Mississippi Trial, 1955 begins during Hiram's childhood with his grandpa in Greenwood, Mississippi. His parents could not raise him at the time because Hiram's dad was in the process of getting a master's degree in English at the University of Mississippi (Ole Miss). Hiram's heart was broken when he had to move to Tempe, Arizona for his father's job. Flash forward a few years. When Hiram was sixteen, his father reluctantly decided he was old enough to go back to Greenwood for the summer. Hiram arrived there happy, but as time went on, he could not shake the feeling that something was different. Then he met Emmett Till, a nice young black boy from Chicago. Hiram and Emmett see each other a few times at the Tallahatchie River, where Hiram played and shared food with Emmett (it was a little unusual down there for whites to hang out with blacks, but Hiram didn't mind). A few days later, a body of a young black man was found in that same river. Hiram thinks he knows something about the hate crime. A day before, Hiram's racist friend, RC Rydell, said something about planning to murder a black boy. Meanwhile, there is a huge media blow-up throughout the country about this cruel crime, so Hiram tells the country sheriff about what he heard. Hiram was subpoenaed to the impending trial to present his evidence, despite his grandfather's misgivings about it. At the trial, the defendants, Mr. Bryant and Mr. Milam, explained how Emmett had made rude gestures to Mrs. Bryant the day before the homicide, but neither of them had killed Emmett. The plaintiff, Emmett's uncle Mose, said that Emmett had been kidnapped by the two men and driven off, never to be seen again. However, there was another man in the car, a blue Ford pickup truck by the looks of it. Just as he was about to testify about RC, Hiram discovered that RC had not even been in town the night of the murder, so it could not have been him. The all-white jury found Bryant and Milam innocent of all charges, even though they, in fact, did kill the young man. The morning after the trial, a few men came to pick up grandpa's blue Ford pickup after they bought it from him a couple days beforehand. Grandpa claimed the transmission went bad, but Hiram was not so sure. Finally, Ralph Remington, a neighbor who would talk in circles to anyone, told Hiram the real story of what had happened. Grandpa had been the third man in the pickup and had sold the truck to remove the evidence and perhaps, a little of his guilt. Hiram felt sick to his stomach, as if his whole world was crashing down. A couple days later, Hiram went back home to Tempe, where he and his father finally saw eye-to-eye... Dad had been right, the south was not a good place to be.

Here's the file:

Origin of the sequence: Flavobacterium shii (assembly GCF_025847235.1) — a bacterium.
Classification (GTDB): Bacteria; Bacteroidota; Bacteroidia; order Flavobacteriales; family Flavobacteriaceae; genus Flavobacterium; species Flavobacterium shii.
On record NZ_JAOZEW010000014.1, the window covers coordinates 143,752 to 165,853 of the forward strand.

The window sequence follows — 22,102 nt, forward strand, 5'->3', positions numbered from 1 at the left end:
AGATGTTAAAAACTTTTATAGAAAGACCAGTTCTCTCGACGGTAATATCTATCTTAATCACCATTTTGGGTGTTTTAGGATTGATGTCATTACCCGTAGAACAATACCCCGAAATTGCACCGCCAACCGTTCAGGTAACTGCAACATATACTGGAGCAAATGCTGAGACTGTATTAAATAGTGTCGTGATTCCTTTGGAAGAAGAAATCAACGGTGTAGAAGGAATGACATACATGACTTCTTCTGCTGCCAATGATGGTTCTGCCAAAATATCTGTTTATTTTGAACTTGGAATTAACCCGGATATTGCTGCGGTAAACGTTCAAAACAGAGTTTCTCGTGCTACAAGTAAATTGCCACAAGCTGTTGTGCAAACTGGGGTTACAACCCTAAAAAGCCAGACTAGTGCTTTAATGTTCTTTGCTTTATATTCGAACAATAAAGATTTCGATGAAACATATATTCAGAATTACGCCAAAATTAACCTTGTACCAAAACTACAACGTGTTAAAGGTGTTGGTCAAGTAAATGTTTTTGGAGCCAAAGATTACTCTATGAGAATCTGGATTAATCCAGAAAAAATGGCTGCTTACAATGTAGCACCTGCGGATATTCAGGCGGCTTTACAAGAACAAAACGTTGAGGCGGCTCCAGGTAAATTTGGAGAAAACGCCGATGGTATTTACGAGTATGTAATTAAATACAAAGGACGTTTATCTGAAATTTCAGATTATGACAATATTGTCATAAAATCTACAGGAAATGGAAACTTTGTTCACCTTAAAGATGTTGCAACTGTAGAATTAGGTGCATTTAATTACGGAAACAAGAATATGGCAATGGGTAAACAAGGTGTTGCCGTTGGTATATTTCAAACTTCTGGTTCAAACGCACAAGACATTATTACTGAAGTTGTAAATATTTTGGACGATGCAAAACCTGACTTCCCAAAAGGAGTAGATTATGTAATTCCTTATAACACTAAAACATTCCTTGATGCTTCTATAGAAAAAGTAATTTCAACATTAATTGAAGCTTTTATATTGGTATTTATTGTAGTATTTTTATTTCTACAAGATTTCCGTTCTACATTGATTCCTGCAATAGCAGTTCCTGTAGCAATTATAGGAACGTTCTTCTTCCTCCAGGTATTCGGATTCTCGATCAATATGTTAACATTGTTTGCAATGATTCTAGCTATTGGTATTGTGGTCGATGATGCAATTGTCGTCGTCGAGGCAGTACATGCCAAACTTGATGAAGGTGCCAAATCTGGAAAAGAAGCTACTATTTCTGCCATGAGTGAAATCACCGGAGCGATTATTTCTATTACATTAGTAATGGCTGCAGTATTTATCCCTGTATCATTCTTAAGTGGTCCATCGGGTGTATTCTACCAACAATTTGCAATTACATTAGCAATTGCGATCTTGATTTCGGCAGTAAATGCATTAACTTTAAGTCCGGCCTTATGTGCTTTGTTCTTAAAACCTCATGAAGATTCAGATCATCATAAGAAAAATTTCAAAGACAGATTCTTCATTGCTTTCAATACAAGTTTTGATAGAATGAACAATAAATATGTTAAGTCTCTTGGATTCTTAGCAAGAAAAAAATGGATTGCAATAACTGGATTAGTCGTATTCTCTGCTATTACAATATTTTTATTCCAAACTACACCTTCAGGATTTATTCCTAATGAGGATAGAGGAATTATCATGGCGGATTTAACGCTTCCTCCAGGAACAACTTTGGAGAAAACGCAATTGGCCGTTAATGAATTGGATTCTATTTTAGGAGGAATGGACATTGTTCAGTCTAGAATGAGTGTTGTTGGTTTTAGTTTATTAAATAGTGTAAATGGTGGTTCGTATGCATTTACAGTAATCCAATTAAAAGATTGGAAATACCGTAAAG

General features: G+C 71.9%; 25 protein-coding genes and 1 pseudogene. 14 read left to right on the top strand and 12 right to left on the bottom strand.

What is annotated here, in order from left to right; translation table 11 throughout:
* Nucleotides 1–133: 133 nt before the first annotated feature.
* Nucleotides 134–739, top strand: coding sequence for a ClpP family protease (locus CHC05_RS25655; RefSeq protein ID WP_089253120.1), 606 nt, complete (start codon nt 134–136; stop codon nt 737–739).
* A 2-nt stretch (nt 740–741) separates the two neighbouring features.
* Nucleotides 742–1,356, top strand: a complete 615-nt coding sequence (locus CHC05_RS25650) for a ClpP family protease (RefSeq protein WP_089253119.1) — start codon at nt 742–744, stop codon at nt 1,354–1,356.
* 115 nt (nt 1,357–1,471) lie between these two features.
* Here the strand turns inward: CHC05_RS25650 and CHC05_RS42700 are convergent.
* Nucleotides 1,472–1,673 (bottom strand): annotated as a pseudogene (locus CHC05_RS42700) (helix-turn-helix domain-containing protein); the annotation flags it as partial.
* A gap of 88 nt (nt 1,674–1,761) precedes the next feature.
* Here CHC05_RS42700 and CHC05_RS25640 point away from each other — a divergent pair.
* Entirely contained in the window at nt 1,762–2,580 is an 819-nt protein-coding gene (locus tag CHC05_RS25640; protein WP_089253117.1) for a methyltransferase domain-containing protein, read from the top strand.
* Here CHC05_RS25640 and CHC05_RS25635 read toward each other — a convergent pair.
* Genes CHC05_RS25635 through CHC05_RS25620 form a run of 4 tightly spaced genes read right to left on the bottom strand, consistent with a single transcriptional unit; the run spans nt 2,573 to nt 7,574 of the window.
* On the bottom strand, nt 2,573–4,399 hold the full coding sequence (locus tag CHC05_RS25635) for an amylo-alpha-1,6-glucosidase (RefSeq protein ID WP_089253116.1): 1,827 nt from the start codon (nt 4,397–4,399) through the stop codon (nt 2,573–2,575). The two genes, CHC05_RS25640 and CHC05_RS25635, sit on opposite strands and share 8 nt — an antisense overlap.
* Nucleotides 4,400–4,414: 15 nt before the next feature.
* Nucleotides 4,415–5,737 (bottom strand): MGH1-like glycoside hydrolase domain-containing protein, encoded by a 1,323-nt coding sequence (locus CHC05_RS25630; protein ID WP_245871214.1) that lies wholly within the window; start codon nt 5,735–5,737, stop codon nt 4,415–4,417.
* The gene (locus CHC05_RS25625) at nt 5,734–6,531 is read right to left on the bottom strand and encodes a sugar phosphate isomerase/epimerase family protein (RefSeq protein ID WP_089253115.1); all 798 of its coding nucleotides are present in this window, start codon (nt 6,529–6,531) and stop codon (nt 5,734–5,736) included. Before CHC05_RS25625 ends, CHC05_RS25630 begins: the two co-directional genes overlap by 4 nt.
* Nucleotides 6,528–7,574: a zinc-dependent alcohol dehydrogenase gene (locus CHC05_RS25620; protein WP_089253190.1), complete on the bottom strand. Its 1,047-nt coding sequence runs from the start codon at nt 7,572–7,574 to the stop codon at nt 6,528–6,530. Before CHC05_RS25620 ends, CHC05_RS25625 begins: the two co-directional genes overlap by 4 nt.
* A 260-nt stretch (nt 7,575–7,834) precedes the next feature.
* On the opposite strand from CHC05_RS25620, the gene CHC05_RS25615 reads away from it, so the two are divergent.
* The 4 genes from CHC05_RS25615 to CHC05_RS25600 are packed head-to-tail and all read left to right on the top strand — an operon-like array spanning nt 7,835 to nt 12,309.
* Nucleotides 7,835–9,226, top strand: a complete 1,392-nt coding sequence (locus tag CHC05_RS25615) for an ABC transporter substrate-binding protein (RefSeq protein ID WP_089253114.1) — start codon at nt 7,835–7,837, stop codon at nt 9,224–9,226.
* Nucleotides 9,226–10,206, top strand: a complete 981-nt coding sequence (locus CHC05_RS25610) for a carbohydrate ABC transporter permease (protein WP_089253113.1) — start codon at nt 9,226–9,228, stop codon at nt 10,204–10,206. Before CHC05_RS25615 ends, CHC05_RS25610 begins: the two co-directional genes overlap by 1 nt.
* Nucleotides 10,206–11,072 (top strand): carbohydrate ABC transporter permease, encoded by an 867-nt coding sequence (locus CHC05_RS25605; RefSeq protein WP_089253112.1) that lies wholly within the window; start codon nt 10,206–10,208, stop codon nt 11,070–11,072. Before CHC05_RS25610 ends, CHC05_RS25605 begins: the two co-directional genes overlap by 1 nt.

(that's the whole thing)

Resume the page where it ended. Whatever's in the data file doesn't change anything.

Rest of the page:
Mississippi Trial, 1955 is an excellent book to spite the sad reality of events. There is happiness as well to balance it out in this historically accurate story.